Brussels (Brussels Morning) The German Federal Bank revised its 2022 economic growth forecast downwards today from 5.2% to 4.2%, citing global supply chain disruptions.
Bundesbank head Jens Weidmann pointed out that “recovery has been somewhat pushed back” and noted that the bank expects GDP growth this year to stand at 2.5%, down from the 3.7% that was predicted in June, DW reports.
While the bank lowered its predictions for 2021 and 2022, it remains optimistic about 2023, expecting that many gains anticipated for next year will be pushed back by a year. It predicted that GDP growth in 2023 will stand at 3.2%, up from the previous prediction of 1.7%.
The Bundesbank expects GDP growth to slow down to 0.9% in 2024.
Most countries are expecting faster than usual economic growth this year because of comparisons with 2020, when economies were negatively impacted by the imposition of coronavirus pandemic-related restrictions.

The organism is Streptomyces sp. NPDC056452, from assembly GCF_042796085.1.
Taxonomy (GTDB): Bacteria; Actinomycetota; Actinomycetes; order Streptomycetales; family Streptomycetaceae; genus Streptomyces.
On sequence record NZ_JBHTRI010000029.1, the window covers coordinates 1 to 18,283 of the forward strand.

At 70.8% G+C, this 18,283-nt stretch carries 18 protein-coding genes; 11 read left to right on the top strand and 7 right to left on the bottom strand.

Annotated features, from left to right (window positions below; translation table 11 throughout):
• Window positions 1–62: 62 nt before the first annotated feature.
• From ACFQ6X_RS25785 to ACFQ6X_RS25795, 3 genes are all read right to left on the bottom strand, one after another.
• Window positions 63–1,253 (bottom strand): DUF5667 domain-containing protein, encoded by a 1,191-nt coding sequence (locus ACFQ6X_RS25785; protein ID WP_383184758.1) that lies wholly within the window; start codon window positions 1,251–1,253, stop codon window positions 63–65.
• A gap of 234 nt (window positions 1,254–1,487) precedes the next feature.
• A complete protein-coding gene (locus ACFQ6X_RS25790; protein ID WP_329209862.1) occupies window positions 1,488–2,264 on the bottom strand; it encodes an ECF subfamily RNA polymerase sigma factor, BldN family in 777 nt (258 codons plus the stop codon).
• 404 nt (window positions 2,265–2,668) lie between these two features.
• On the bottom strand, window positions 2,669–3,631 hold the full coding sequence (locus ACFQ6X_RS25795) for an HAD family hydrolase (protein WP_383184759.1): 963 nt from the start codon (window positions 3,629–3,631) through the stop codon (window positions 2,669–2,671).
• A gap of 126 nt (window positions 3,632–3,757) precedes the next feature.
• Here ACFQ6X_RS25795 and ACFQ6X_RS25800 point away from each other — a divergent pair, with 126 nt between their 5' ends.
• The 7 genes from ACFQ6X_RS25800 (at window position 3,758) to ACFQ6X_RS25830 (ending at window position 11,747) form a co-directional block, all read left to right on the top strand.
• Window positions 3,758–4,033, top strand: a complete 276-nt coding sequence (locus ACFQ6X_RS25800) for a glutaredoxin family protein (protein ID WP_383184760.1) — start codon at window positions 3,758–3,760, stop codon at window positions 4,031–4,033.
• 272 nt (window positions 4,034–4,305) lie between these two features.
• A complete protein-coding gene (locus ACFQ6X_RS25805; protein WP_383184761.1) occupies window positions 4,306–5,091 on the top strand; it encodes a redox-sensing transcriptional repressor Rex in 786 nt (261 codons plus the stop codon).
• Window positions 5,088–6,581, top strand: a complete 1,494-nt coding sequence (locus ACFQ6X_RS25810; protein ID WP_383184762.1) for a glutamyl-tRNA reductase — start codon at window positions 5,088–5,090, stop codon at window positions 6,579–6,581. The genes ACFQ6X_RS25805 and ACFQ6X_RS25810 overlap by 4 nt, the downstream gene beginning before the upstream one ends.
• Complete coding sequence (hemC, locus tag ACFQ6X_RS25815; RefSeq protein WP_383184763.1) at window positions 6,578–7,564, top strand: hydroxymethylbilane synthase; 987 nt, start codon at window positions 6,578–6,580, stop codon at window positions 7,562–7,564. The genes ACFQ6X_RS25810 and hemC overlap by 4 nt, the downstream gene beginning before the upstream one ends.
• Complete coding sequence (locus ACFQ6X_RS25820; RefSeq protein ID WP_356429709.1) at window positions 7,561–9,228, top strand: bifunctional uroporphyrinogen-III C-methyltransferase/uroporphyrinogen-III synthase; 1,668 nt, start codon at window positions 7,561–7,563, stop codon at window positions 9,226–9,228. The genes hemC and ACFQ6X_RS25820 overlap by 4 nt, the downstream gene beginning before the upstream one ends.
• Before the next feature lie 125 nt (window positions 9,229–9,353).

Consumption to drive growth
Compared to other research institutes, the Bundesbank is more optimistic about the performance of the German economy next year. It expects economic growth in 2022 to be driven by positive trends in consumer spending. Weidmann predicts that “consumers will spend more of their available income for a while than they did before the pandemic.”
The Bundesbank believes global supply chain disruptions brought about by the restrictions should be resolved by the end of next year, which should increase exports temporarily.
The German central bank expects inflation should stand at roughly 3.6% by the end of the year, measured with the European Central Bank’s (ECB) preferred harmonised consumer price index.
The bank cites rising energy costs and the resulting increase in the costs of raw materials as the principal cause of growing inflation. It predicts that businesses will pass on cost increases to consumers.
The Bundesbank expects inflation to drop in 2023 and to stand at approximately 2.2% until 2025, noting that this is still relatively high and above the ECB target of 2%.On Thursday, governors of the central banks of Austria, Belgium and Germany disagreed with ECB’s outlook and policy, warning that inflation could stand above 1.8% in 2023 and 2024.